Data completeness

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Developer

This article discusses how to perform validation checks and maintain data integrity on your live Coveo-powered commerce implementation. We highly recommend maintaining a continuous commitment to conducting the validations described in this article at consistent intervals. This approach ensures thorough and precise monitoring, thereby safeguarding the credibility and resilience of your data.

Monitoring the Data Health page

During and after the implementation of data tracking, you should review the data health dashboard on the Data Health (platform-ca | platform-eu | platform-au) page of the Coveo Administration Console.

Data health refers to the integrity of organizational data, determining its reliability and accuracy for sound analytics and Coveo Machine Learning models. The dashboard explicitly identifies failures detected through data validation rules. You can employ this dashboard to pinpoint inconsistencies by analyzing the impact of submitted usage analytics events on the data health.

The data health dashboard provides a comprehensive snapshot of your Coveo organization’s data quality. It outlines the number of events failing validation rules, categorized by severity, and breaks down these occurrences by event type. This dashboard is really helpful for finding inconsistencies in recorded data and understanding how each event affects the overall quality of the data.

Additionally, the Data Health page also provides a data health score. This numerical value ranges from 0 to 100, offering a rapid assessment of an organization’s data quality. A corresponding color indicator offers a visual prompt for potential data quality concerns. This score reflects the effect of data quality on commerce dashboards. A low score should prompt an investigation into potential factors, such as high-severity rules or a significant failure rate.

For most usage analytics related issues, front-end difficulties are the probable culprits. Grasping the scope of failed validation criteria and locating them within the Data Health page can help troubleshoot potential data health problems for your organization.

When examining a specific validation rule, delving into individual events that did not meet the rule can be beneficial. This approach allows you to investigate the root cause and identify any patterns that may be present.

For additional details on utilizing the data health dashboard, see the Data Health troubleshooting tutorial.

Validating conversions

Another layer of validation checks you can perform is validating the event data sent to Coveo UA with your database that records transactions. We recommend you perform this validation approximately one week after implementing data tracking.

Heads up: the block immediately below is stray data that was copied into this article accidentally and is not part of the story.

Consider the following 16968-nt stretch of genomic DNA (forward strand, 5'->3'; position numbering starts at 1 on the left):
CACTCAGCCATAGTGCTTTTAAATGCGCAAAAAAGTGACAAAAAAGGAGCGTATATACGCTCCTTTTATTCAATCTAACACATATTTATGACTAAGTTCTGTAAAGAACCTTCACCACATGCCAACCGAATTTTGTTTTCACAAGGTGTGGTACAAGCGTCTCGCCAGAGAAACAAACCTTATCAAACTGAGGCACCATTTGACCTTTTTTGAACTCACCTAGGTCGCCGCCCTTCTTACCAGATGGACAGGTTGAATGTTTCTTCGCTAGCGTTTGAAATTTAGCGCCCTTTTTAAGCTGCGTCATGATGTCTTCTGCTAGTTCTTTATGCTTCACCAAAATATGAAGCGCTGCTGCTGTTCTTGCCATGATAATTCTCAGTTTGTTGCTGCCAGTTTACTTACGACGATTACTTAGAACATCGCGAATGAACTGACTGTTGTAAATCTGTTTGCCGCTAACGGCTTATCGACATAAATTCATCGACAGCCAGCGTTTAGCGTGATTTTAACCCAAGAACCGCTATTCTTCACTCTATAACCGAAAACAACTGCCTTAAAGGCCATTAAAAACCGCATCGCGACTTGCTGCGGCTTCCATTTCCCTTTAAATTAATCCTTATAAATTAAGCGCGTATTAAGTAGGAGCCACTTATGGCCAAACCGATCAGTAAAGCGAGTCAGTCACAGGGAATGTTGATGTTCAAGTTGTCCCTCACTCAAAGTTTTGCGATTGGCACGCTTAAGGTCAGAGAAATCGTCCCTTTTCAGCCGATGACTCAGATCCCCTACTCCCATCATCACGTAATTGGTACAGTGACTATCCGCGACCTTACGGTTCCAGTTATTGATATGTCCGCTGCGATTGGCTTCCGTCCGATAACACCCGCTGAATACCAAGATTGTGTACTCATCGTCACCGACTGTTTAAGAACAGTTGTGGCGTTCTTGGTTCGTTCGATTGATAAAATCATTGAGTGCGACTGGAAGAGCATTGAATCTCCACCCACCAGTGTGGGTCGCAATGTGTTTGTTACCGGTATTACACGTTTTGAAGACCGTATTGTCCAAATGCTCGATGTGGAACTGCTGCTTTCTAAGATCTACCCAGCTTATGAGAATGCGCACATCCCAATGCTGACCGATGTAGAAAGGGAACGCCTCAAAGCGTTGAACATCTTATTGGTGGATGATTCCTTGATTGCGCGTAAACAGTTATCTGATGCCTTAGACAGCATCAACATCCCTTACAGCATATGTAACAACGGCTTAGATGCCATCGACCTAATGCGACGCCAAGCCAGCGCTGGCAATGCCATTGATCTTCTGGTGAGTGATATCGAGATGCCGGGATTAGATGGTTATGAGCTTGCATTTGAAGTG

The primary objective here is to align orders with their respective revenue figures. This process enables you to ensure the completeness of orders and revenue data within Coveo’s records.

As the Data Health page cannot verify the data health of events not sent to Coveo, it is vital to validate transaction records from your backend by comparing them with the data available in Coveo.

For a thorough validation, compare a substantial volume of orders from Coveo against your backend. This could encompass a few days' worth of records or even up to a week’s worth, depending on the scale of the organization. Match each individual order using its transaction ID and its corresponding revenue figure. This approach allows you to identify any discrepancies between the two data sources.

We recommend conducting this process regularly, such as quarterly. Repeating these validations over time reinforces the trustworthiness of the aggregated information and upholds the integrity of your data analysis.

Sample SQL query

The following presents an SQL query that can be employed to retrieve transaction records from Coveo within a specified timeframe, eliminating any redundant events. Given that you have access to the Snowflake reader account, you can copy the query as is and replace the placeholders with your own values.

USE DATABASE CORE_MODEL_V001;

-- Set parameters
SET tz = 'America/New_York'; 1
ALTER SESSION SET timezone = $tz;

WITH CART_ITEMS_TR_ROLLUP AS (
    SELECT
        cart_id,
        SUM(base_price * quantity) AS cart_subtotal
    FROM COMMERCE.CART_ITEMS
    GROUP BY ALL
)

SELECT
    DATE(CONVERT_TIMEZONE($tz, TRANSACTION_TIMESTAMP)) AS date,
    MIN(base_currency) AS currency,
    COUNT(DISTINCT transaction_xid) AS nbr_transactions,
    ROUND(SUM(cart_subtotal), 2) AS subtotal,
    ROUND(SUM(base_shipping), 2) AS shipping,
    ROUND(SUM(base_tax), 2) AS tax,
    ROUND(SUM(base_total), 2) AS total
FROM
    COMMERCE.TRANSACTIONS
INNER JOIN CART_ITEMS_TR_ROLLUP USING (cart_id)
WHERE 2
    date BETWEEN '2023-08-06 00:00:00.000'::TIMESTAMP_TZ
    AND '2023-08-12 23:59:59.999'::TIMESTAMP_TZ
GROUP BY ALL
ORDER BY date DESC;
1 Set the timezone parameter necessary for performing calculations and filtering in the specified time zone.
2 Specify the timzestamp parameters to specify the timeframe for which you want to retrieve records for. Here, we retrieve records for the week of August 6th, 2023.

The output of this query should be in the following format:

Transactions records output from SQL query

For more intricate queries or variations, if you intend to conduct additional validation using the data sent to Coveo, see Create custom Snowflake commerce dashboards.